House Speaker Rep. Nancy Pelosi (D-Calif.) and Rep. Jamie Raskin (D-Md.) introduced a bill on Oct. 9 to establish a commission on presidential capacity. This legislation has no chance of passing in the current session, but combined with President Trump’s recent hospitalization, Pelosi’s and Raskin’s announcement focused attention on an obscure part of Section 4 of the 25th Amendment that the public would do well to understand.
The proposed legislation would tweak the procedure within Section 4 for declaring the U.S. president unable to discharge the duties of the office, but the procedure would still require many other steps weighted in favor of the president, and might even increase incentives for keeping an impairment secret.
Section 4 of the amendment, ratified in 1967 and which never has been invoked, provides that the vice president and Cabinet can declare the president “unable to discharge the powers and duties of his office,” at which point the vice president becomes acting president.
Later, if the president declares that “no inability exists,” the vice president and Cabinet have four days to disagree, during which time the vice president remains acting president. If they do disagree with the president, the dispute goes to Congress. If two-thirds majorities in the House and Senate vote within 21 days that the president is unable, he remains sidelined. Otherwise, he retakes power.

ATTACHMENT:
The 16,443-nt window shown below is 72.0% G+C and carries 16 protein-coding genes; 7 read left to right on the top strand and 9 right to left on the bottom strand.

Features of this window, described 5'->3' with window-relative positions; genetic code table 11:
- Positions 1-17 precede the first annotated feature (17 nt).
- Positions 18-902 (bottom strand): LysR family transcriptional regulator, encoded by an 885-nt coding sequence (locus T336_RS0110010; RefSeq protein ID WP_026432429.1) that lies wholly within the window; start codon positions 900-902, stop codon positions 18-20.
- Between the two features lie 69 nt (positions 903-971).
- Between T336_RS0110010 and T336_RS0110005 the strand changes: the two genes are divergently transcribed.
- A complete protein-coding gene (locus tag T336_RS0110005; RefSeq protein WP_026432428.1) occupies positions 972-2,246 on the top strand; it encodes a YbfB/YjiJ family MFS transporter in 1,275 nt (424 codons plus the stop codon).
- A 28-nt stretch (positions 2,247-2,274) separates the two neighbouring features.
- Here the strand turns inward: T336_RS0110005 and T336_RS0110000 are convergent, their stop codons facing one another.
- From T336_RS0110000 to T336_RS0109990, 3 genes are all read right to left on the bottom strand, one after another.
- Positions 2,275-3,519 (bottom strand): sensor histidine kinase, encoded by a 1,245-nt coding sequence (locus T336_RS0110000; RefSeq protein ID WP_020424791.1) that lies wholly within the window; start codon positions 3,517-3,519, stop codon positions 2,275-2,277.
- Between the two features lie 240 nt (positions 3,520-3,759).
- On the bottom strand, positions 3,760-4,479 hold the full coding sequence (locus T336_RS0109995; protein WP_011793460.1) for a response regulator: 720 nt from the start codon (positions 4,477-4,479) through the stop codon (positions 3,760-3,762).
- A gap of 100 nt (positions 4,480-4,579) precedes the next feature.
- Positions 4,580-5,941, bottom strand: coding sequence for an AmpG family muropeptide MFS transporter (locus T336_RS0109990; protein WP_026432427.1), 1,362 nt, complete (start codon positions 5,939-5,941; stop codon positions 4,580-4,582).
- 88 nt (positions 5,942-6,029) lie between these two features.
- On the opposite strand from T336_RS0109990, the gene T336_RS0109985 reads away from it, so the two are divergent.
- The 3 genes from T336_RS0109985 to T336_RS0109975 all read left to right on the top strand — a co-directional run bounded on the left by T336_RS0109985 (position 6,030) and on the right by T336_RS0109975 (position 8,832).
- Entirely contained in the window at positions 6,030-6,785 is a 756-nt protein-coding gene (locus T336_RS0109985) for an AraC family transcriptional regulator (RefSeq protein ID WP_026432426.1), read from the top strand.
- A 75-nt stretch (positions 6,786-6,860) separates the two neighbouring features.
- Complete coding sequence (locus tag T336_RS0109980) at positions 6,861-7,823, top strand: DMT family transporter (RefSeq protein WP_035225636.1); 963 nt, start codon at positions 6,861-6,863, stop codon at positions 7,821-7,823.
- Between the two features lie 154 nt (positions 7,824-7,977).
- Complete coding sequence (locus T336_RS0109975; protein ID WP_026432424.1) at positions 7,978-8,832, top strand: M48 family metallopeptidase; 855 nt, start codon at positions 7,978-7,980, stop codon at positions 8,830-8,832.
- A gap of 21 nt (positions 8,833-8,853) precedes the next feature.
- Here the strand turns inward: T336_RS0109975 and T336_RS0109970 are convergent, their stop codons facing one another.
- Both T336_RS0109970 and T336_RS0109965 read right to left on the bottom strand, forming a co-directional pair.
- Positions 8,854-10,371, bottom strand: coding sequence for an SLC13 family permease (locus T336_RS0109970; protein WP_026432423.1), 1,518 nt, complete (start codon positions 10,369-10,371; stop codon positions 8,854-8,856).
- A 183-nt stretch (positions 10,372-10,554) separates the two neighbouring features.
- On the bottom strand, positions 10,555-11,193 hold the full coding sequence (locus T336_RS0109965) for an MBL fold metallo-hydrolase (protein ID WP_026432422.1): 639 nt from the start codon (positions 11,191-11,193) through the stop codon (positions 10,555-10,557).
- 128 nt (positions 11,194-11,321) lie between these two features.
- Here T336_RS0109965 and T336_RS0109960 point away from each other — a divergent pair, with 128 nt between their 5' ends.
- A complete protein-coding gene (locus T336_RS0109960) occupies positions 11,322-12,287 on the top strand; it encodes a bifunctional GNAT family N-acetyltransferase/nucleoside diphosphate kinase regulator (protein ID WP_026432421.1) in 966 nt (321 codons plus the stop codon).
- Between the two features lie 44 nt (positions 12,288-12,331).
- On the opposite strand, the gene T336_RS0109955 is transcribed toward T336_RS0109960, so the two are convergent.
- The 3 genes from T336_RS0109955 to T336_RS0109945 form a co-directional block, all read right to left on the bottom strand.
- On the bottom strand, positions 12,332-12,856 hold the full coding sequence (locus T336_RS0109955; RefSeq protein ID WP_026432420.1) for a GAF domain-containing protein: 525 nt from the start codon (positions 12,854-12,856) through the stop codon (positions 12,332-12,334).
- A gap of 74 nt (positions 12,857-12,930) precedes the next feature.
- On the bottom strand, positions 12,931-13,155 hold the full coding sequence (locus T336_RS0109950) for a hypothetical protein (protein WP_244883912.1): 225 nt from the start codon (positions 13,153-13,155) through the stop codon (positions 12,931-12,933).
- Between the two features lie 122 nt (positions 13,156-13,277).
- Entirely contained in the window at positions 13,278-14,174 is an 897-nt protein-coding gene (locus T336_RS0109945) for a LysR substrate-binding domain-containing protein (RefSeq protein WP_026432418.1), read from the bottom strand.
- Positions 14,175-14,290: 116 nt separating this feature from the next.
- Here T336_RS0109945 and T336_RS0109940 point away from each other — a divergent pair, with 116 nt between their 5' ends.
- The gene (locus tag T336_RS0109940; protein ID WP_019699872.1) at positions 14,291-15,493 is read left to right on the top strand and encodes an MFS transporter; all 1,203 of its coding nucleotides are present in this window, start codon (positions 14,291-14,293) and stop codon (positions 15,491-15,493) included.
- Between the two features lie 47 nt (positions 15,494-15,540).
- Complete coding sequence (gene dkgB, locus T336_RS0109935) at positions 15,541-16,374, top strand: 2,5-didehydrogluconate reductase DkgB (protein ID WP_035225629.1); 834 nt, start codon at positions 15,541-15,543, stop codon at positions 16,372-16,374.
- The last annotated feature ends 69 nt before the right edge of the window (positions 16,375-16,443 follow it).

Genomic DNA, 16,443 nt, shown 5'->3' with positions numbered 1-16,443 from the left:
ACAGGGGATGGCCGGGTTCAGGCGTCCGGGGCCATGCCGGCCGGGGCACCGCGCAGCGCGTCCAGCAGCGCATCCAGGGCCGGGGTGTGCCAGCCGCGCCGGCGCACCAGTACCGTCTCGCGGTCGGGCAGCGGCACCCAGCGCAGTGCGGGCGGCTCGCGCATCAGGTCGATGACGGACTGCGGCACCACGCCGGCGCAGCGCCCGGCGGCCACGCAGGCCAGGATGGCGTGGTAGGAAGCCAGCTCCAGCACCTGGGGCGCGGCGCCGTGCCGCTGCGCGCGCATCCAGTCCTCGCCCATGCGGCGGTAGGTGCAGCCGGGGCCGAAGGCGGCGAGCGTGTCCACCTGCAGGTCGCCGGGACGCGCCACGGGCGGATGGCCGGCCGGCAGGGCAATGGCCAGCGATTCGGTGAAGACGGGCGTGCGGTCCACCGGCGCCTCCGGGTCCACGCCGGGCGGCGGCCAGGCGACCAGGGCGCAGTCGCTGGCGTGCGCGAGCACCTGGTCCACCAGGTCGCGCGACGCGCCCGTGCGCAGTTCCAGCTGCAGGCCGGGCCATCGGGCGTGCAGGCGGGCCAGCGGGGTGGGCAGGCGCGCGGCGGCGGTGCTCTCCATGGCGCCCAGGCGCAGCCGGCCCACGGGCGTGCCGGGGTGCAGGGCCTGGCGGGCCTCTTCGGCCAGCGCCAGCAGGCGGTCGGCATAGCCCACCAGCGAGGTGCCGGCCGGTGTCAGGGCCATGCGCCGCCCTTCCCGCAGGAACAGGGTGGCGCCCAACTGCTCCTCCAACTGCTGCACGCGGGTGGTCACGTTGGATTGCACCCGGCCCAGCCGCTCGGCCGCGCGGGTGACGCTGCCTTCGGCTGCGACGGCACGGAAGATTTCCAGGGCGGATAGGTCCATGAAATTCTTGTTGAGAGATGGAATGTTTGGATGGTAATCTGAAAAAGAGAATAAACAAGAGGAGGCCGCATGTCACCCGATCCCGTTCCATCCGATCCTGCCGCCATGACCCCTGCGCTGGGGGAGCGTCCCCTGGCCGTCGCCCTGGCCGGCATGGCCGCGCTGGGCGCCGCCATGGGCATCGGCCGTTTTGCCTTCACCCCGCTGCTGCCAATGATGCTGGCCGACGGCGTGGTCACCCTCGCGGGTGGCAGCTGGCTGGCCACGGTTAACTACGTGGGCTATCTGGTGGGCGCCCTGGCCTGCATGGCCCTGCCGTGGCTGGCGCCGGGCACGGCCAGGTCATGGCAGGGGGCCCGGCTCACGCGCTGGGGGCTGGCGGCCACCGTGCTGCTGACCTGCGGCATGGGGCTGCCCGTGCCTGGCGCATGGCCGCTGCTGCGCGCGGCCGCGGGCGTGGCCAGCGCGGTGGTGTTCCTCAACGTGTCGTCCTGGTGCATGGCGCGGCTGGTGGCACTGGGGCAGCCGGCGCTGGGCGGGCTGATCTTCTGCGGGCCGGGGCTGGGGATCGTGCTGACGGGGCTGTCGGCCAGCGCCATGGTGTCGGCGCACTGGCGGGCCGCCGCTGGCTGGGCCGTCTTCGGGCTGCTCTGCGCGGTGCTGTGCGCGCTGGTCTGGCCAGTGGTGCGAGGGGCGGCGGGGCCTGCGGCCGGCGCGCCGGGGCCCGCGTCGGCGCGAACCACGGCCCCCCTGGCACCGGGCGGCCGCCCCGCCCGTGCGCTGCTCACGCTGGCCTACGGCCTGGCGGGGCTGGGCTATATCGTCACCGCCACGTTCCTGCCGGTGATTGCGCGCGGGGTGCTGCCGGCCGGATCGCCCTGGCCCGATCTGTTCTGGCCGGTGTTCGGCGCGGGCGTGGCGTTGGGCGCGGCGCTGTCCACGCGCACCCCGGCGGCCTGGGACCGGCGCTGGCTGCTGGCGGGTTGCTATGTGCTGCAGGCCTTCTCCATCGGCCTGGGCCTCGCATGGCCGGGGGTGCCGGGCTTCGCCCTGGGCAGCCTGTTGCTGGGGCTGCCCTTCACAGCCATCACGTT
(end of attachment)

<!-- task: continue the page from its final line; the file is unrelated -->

Creating a Body to Take Over the Cabinet’s Role
So how does Raskin’s proposed commission fit into this process? When Section 4 gives the Cabinet its role (calling it “the principal officers of the executive departments”), it says that Congress can enact a law to designate some “other body” to take over the Cabinet’s role in the Section 4 process.
The Raskin bill is an attempt to do just that. Raskin’s “other body” would be a 17-member commission, appointed by a bipartisan process. Eight members would be doctors appointed by the speaker, the House minority leader, and the Senate majority and minority leaders, each of whom would appoint one psychiatrist and one other physician. Eight other members, appointed the same way, would be former high-ranking executive branch officials from each party.
These 16 members would jointly select a 17th member to serve as chair. Raskin’s bill also would empower Congress to request that the commission examine the president and report on whether he is “unable.”
The commission would have no power by itself to sideline the president. Section 4 would still require the vice president to sign on to any Section 4 action. Moreover, if the president declared himself able, Section 4 would still restore his powers unless not just the commission, but also the vice president and congressional supermajorities disagreed with the president.
Impairments the Proposal Is Meant to Address
As already mentioned, Raskin’s bill would not be enacted by this Congress. If it passes in a future Congress and avoids a veto, moreover, it would face constitutional challenges because of the role it gives Congress in selecting and directing the commission.